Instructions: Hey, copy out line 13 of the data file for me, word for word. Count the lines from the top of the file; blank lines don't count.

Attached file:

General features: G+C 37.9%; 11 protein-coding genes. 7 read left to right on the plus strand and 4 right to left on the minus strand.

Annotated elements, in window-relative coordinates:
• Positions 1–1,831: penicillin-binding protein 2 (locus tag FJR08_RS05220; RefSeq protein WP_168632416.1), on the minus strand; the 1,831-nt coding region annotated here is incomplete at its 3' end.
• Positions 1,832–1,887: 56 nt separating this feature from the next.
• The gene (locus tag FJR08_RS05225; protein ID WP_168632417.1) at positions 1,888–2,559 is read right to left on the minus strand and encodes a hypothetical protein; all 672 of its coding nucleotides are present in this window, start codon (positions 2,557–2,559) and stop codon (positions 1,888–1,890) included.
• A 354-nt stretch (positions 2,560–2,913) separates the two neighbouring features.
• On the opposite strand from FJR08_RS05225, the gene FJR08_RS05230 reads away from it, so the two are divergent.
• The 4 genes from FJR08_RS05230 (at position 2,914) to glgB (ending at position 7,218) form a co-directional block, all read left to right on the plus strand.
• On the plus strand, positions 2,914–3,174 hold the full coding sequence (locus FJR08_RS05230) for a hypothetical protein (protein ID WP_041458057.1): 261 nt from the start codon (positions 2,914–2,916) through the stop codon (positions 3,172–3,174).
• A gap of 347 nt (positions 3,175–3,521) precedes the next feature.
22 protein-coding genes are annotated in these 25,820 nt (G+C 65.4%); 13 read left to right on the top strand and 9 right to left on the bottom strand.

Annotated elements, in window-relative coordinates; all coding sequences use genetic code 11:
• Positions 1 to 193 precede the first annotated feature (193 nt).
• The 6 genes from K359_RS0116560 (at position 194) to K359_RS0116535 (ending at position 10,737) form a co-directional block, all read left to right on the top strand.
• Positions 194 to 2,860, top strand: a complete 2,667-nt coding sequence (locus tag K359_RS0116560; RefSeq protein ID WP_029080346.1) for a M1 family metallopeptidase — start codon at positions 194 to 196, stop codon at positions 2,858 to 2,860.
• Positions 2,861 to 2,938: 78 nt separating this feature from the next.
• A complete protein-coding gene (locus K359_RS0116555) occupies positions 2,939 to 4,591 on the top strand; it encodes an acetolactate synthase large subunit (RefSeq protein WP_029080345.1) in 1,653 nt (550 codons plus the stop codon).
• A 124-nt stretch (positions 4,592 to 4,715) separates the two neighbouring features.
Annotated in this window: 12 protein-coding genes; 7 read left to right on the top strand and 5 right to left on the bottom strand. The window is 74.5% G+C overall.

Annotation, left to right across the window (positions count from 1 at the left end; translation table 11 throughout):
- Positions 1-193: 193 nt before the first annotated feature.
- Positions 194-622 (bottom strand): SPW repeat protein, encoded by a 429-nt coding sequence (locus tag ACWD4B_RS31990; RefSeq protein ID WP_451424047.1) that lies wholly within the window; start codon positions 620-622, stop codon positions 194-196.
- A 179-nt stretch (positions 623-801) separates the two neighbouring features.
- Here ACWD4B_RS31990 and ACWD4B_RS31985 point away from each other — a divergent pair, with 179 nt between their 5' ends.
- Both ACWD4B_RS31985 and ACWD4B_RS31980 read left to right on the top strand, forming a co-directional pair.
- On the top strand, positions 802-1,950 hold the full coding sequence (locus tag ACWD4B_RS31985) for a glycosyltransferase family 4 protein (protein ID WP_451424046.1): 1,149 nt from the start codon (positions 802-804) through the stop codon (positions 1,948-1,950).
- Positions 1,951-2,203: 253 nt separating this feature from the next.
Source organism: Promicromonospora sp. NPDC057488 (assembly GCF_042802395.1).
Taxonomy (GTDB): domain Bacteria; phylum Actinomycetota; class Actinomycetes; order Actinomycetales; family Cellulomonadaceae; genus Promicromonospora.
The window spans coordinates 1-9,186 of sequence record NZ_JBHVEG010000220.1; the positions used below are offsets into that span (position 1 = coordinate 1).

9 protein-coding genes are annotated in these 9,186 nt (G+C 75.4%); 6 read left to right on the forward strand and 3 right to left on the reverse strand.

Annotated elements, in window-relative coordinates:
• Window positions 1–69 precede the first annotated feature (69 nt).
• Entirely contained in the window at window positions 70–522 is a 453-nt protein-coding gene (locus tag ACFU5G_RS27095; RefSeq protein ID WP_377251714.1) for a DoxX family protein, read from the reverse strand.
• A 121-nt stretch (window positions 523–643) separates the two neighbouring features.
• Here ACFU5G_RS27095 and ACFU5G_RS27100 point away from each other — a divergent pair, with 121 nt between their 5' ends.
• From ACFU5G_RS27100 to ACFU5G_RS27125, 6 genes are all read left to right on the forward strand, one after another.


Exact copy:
• Positions 1 to 193 precede the first annotated feature (193 nt).